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Functional Programming with Forms in React

nestedsoftware profile image Nested Software Originally published at nestedsoftware.com Updated on ・4 min read

Recently I was developing some forms in React. Of course I found myself copying and pasting the same bits of logic to handle input, validation, and so on in each form, so I started to think about how I could reduce the amount of code duplication.

My first idea was to put the shared logic into a base class which my form components would inherit. However, when I looked into it, I found that React tends to discourage using inheritance in this manner.

https://reactjs.org/docs/composition-vs-inheritance.html :

At Facebook, we use React in thousands of components, and we haven’t found any use cases where we would recommend creating component inheritance hierarchies.

Props and composition give you all the flexibility you need to customize a component’s look and behavior in an explicit and safe way. Remember that components may accept arbitrary props, including primitive values, React elements, or functions.

I thought, "okay, that's interesting. How can I use composition to extract the shared logic in my forms?" I had some ideas, but it wasn't clear to me quite how to make it all work. I did some research and ran across a nice form library for React called Formik.

In Formik, forms are functional components. That means they don't handle their own state directly. Instead, we write a function that takes state and some handler functions as parameters. This function returns the JSX for the form with the appropriate bindings to the parameters that were passed in. The logic and state management all happen in a Formik component that takes each functional form component as input. I also found a great video in which Jared outlines some basic scaffolding code that shows how to get started writing something like Formik.

I went through the video and created my own version of this code with some simplifications to make things a bit more clear.

In this article, I'll go over the basics of creating something like Formik from scratch. However, if you want to use this approach in a real application, just using the actual Formik library is probably a good idea.

Like the video, we start with a basic form from the React docs:

form

class Reservation extends React.Component {
  constructor(props) {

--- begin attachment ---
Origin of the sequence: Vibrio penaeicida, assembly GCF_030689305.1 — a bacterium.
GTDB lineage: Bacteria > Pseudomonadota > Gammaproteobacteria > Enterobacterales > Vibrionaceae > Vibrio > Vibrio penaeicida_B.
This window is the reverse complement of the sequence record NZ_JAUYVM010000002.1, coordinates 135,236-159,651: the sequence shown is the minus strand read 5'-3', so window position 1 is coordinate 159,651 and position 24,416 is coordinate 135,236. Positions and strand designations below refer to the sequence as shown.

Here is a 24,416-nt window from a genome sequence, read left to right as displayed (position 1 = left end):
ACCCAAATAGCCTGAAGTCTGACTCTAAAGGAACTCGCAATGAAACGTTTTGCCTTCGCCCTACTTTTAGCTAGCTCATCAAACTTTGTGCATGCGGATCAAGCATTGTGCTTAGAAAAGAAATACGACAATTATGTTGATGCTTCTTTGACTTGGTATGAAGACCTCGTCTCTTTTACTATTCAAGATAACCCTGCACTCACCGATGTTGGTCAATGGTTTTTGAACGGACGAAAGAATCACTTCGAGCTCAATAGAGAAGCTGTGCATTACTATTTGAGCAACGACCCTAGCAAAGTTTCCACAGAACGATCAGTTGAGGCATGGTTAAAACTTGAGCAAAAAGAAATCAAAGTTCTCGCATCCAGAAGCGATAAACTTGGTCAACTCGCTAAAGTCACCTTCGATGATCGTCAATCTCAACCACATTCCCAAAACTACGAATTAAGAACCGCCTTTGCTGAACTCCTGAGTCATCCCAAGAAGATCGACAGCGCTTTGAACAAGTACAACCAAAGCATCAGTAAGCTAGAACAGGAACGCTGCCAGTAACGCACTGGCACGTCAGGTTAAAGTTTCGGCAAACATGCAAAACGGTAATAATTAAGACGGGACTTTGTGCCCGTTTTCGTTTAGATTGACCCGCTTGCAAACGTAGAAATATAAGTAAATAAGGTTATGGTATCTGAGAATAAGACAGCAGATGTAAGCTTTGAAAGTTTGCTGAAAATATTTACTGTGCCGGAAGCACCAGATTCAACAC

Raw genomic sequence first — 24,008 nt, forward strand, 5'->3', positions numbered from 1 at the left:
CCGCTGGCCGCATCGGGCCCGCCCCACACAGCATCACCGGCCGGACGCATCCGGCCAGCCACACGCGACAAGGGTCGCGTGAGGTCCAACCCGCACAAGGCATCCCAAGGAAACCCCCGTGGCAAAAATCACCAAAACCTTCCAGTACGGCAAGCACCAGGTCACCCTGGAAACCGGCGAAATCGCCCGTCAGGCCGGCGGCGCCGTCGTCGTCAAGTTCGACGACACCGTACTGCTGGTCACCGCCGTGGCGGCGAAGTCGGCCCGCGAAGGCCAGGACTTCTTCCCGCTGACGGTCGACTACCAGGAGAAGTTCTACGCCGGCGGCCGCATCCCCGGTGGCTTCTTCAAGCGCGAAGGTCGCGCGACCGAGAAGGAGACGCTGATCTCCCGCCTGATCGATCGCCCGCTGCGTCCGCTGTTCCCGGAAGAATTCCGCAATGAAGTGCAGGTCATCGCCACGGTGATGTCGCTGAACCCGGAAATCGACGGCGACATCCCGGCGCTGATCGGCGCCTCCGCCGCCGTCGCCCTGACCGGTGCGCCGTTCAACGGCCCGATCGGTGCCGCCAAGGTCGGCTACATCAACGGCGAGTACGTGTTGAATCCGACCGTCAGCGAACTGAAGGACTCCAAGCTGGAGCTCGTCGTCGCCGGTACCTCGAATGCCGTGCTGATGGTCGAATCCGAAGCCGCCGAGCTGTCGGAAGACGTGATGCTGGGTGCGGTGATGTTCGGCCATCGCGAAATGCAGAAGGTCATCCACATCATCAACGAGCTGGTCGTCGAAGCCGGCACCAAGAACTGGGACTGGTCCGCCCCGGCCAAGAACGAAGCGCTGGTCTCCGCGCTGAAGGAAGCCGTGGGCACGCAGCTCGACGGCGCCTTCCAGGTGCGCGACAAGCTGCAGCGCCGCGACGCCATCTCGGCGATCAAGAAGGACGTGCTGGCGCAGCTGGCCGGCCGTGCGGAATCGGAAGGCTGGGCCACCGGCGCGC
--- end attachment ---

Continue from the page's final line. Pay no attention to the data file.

super(props);
    this.state = {
      isGoing: true,
      numberOfGuests: 2
    };

    this.handleInputChange = this.handleInputChange.bind(this);
  }

  handleInputChange(event) {
    const target = event.target;
    const value = target.type === 'checkbox' ? target.checked : target.value;
    const name = target.name;

    this.setState({
      [name]: value
    });
  }

  render() {
    return (
      <form>
        <label>
          Is going:
          <input
            name="isGoing"
            type="checkbox"
            checked={this.state.isGoing}
            onChange={this.handleInputChange} />
        </label>
        <br />
        <label>
          Number of guests:
          <input
            name="numberOfGuests"
            type="number"
            value={this.state.numberOfGuests}
            onChange={this.handleInputChange} />
        </label>
      </form>
    );
  }
}

This form component manages its own state, and more importantly, it relies on some code, like handleInputChange, which clearly would be copied and pasted in every form.

Instead, let's extract our form into a functional component:

const ReservationForm = ({state, handleChange, handleBlur, handleSubmit}) => (
  <form onSubmit={handleSubmit}>
    <label>
      Is going:
      <input
        name="isGoing"
        type="checkbox"
        checked={state.values.isGoing}
        onChange={handleChange} 
        onBlur={handleBlur}/>
    </label>
    <br />
    <label>
      Number of guests:
      <input
        name="numberOfGuests"
        type="number"
        value={state.values.numberOfGuests}
        onChange={handleChange}
        onBlur={handleBlur}/>
    </label>
    <button>Submit</button>
    <pre>{JSON.stringify(state)}</pre>
  </form> 
)

There, doesn't that look better? Now our form becomes just a function that takes some parameters and returns a piece of JSX with bindings to those parameters.ReservationForm just returns an object based on the input it receives: It's a pure function.